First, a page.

HTML markup with instructions for students.  You can use most regular HTML tags.
  <coderesponse queuename="BerkeleyX-cs169x-p1">   <!-- queue name should match the name of queue you asked edX to create in step 1 above -->
    <filesubmission points="100"/>                   <!-- points should be consistent with 'score:' property of JSON postback in step 2 above -->
      <grader_payload>assign-0-part-1</grader_payload> <!-- arbitrary string passed to autograder; could be a JSON object; we recommend
                                                           using it to identify the assignment and/or problem being submitted -->

Autograder protocol: establishing a secure session to the queue server

You will need to get values for the following parameters, referred to in rest of this description - ask Armando or another edX liaison:

qauthuser, qauthpass username and password for Django authentication
quser, qpass username and password for HTTPS BasicAuth (for historical reasons, you need both username/password sets)
quri URI of the queue server
qname the name of the queue EdX configured for you, from above

Set up a POST request to quri/xqueue/login/ with the Authorization: header encoding quser and qpass. Your language's HTTP library hopefully has a utility function to do this for you, but if not, do it manually by setting the value of the Authorization: header to the word Basic followed by a space followed by the Base64 encoding of quser:qpass

The body of the POST request should consist of the following HTTP form data (Note that these are DIFFERENT from the username/password in the previous step!)

username:  qauthuser
password:  qauthpass

On successful response, be sure to capture the value of the first cookie in the Set-cookie: response header (that is, everything up to but not including the first semicolon); you'll need it later.

You now have a session and can retrieve one or more submissions.

Autograder protocol: retrieving and grading a submission

Do an HTTPS GET to quri/xqueue/get_submission/ with the following properties:

  • Headers must include Cookie: with the value of the session cookie you received when you established the session (last step of “Establishing a secure connection” above)
  • Content must include an encoded form with field queue_name: qname

If response error code is 3xx, 4xx or 5xx, it probably means this submission was already served from a queue with a different name. If that happens, it's bad, because it means you have 2 autograders trying to pull from different queues but only one of those queues is supposed to be associated with this assignment.

Otherwise, check for successful response (HTTP status 2xx), and if so, grab the response body. The response body is a JSON object from which you need to grab the following fields:

  'content':   {
      'xpackage':  {
           'xqueue_header':  "secret key you should grab for postback",
           'xqueue_files':  {    // list of filenames submitted by student, and where to download each:
               'foobar1.c': '',
               'foobar2.c': ''
           'xqueue_body': {
               'grader_payload': "contents of the &lt;grader_payload&gt; XML element on Studio submission page",
               'student_info': {
                  'anonymous_student_id':  "obfuscated identifier for this student",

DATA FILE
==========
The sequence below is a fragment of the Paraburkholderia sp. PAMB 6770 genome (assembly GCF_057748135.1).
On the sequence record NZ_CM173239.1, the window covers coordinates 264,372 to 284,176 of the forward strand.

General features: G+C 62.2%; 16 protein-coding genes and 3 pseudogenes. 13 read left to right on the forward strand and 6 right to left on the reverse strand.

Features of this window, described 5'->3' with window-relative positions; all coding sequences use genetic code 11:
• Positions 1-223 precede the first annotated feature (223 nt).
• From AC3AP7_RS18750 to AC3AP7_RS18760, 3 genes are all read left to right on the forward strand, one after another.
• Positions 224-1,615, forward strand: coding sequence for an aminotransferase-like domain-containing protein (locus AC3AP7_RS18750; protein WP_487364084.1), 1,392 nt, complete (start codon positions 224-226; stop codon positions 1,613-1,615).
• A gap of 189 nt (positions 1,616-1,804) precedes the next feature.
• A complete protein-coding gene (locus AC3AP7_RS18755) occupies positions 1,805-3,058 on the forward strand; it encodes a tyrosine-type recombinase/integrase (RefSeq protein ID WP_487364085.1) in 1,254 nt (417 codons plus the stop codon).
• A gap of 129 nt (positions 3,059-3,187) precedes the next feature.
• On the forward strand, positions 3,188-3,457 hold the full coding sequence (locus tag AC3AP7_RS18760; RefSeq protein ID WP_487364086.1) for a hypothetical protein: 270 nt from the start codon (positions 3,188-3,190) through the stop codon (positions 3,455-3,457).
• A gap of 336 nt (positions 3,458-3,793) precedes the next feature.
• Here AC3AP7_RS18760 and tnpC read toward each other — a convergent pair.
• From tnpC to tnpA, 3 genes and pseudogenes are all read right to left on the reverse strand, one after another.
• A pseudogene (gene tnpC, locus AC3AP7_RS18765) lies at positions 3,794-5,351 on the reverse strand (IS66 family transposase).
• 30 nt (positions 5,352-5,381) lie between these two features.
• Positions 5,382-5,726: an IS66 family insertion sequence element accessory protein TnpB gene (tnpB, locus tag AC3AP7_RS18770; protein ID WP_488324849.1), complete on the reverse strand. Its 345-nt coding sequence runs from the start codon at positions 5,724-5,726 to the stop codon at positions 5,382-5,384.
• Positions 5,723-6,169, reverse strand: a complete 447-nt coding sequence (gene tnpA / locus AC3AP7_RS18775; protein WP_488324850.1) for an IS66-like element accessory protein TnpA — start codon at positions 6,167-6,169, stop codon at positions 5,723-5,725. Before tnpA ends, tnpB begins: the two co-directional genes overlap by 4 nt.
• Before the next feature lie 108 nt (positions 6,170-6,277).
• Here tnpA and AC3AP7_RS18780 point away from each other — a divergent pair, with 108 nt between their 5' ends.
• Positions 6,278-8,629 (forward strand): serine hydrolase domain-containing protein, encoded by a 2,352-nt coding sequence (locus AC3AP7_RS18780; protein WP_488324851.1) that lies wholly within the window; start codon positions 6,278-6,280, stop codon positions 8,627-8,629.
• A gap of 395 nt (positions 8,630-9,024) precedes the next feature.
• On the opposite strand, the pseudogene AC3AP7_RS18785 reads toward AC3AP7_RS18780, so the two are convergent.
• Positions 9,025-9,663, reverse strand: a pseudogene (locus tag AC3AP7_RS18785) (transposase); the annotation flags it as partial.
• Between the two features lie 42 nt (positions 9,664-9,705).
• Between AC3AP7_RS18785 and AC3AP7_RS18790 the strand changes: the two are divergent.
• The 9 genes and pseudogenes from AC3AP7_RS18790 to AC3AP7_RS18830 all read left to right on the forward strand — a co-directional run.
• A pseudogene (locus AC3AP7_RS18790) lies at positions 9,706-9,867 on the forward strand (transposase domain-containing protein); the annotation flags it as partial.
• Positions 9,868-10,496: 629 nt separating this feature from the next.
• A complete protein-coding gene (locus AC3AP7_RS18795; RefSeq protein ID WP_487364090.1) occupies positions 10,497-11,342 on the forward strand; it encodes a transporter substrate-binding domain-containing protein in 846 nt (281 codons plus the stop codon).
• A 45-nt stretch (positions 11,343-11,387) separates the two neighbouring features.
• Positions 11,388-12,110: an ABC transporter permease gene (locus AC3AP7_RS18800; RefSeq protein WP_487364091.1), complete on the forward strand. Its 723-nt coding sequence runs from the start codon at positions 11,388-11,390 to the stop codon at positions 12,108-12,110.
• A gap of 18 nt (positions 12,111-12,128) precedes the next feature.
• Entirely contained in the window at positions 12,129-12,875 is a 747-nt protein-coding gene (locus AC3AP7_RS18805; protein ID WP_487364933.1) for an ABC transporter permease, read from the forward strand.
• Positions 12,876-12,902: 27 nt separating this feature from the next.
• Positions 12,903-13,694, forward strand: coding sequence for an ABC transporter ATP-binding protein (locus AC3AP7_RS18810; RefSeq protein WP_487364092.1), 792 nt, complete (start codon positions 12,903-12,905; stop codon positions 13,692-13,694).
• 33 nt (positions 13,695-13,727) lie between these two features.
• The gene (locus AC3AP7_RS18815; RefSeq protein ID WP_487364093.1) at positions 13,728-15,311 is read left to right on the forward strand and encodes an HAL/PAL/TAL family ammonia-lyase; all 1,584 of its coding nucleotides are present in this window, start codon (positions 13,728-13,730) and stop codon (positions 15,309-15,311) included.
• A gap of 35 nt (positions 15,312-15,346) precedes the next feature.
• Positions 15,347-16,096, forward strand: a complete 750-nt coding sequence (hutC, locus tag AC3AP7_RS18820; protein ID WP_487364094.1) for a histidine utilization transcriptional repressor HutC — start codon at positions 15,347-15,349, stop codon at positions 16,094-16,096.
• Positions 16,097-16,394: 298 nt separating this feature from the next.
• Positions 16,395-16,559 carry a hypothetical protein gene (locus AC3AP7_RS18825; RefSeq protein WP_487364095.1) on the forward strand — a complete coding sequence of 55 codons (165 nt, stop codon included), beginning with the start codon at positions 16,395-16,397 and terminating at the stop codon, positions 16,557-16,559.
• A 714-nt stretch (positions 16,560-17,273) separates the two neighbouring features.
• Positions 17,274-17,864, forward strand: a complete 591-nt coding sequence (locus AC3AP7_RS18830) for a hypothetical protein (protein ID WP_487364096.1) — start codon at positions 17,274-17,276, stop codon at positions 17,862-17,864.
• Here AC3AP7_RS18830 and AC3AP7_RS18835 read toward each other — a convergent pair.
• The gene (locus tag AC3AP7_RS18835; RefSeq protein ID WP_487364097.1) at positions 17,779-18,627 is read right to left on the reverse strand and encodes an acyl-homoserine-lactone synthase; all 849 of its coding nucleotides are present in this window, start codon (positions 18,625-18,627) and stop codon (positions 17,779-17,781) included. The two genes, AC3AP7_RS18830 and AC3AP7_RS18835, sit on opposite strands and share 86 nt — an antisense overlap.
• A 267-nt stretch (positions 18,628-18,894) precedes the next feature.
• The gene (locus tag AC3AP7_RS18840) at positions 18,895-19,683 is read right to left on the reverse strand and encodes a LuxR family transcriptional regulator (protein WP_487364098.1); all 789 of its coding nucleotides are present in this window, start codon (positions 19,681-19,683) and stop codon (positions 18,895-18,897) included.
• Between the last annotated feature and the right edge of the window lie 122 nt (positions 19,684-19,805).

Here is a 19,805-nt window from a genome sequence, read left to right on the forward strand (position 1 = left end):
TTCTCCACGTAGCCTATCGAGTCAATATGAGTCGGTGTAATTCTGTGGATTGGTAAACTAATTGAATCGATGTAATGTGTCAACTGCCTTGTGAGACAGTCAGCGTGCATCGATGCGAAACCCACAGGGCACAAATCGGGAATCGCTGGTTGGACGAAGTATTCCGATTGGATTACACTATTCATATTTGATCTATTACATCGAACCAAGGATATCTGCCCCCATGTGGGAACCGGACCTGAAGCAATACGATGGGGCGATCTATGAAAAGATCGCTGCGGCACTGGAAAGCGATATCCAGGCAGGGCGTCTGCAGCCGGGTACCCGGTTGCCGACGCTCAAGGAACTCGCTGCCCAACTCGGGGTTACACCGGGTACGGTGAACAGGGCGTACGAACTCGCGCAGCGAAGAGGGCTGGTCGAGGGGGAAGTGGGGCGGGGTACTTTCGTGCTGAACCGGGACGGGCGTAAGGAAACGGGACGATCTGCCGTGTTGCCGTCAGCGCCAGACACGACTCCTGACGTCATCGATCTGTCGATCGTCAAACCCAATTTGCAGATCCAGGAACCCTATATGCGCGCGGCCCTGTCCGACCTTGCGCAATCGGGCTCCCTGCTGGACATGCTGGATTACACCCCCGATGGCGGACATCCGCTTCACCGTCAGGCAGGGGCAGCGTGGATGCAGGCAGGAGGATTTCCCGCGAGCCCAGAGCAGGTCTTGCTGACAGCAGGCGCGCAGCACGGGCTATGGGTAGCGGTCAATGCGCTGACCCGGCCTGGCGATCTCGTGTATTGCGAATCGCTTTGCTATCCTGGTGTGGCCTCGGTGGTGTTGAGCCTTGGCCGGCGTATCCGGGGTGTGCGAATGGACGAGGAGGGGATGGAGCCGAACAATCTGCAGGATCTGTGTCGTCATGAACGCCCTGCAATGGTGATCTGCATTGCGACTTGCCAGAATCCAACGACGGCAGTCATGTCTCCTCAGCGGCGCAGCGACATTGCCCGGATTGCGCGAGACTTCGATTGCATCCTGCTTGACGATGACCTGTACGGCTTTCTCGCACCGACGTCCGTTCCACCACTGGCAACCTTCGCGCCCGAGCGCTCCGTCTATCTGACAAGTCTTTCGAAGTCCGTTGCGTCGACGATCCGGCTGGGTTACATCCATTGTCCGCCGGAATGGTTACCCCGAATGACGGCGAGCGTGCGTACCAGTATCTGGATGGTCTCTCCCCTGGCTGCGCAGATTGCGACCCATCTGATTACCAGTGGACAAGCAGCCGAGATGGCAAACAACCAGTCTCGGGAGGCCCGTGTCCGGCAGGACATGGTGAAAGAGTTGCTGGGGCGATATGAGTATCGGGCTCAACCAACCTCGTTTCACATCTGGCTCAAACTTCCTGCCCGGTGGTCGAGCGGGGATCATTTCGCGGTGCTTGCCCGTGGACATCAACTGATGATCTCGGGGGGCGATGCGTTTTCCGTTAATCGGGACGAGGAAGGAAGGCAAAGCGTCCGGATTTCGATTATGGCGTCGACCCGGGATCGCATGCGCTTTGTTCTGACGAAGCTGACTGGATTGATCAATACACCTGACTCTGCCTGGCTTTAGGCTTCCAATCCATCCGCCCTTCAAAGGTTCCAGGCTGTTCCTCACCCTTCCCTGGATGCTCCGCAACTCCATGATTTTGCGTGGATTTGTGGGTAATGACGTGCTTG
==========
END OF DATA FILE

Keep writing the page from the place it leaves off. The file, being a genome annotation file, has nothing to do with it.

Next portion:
'submission_time':  "2013-09-17T06:44Z",   // UTC datetime when student submitted the work

Retrieve each of the xqueue_files by doing an HTTPS GET to each file's URI. Normally, we ask the student to submit just one file per assignment, so we expect to find only a single key-value pair in the xqueue_files object.

Autograder protocol: posting results to queue

Call your autograder engine to do the grading. As explained above, it will need to supply values for correct, score, and feedback.

End-to-end testing

Best practices for external autograders

  • They should be stateless, or if they rely on persistent state, it should be stored reliably external to the autograder process. This is so that multiple autograder instances can be spun up to handle a spike in homework submissions.
  • The implementation language is up to you. The API used to retrieve submitted assignments and post back grades is a RESTful HTTP API.
  • For now, you are responsible for running these yourself, either on Berkeley's servers or on a public cloud. In the future EdX will be able to provision them. Either way, we strongly suggest you package your autograder as a complete Amazon virtual machine image (AMI), rather than assuming any specific OS environment at deployment time. You can prepare and debug machine images using Virtualbox and then convert the resulting image to an AMI, or you can develop on Amazon directly.
  • Be very careful about sandboxing. If you're running student-submitted (ie untrusted) code, do so in a tightly-controller interpreted environment if at all possible.
  • For both security and robustness, we recommend the autograder fork a new process for each assignment to be graded, and protect the forked process with a watchdog timer or similar mechanism. The overall autograder “outer loop” (that forks each child) should itself be protected with a watchdog timer to make sure it's making progress. Hung autograders will cause you pain and bad press.
  • If you don't practice test-driven development, now would be a really great time to start. Having an autograder fail under duress is a very unpleasant experience.

Some example cloud-based autograder code you can look at:

autograding.txt · Last modified: 2018/02/28 17:02 (external edit)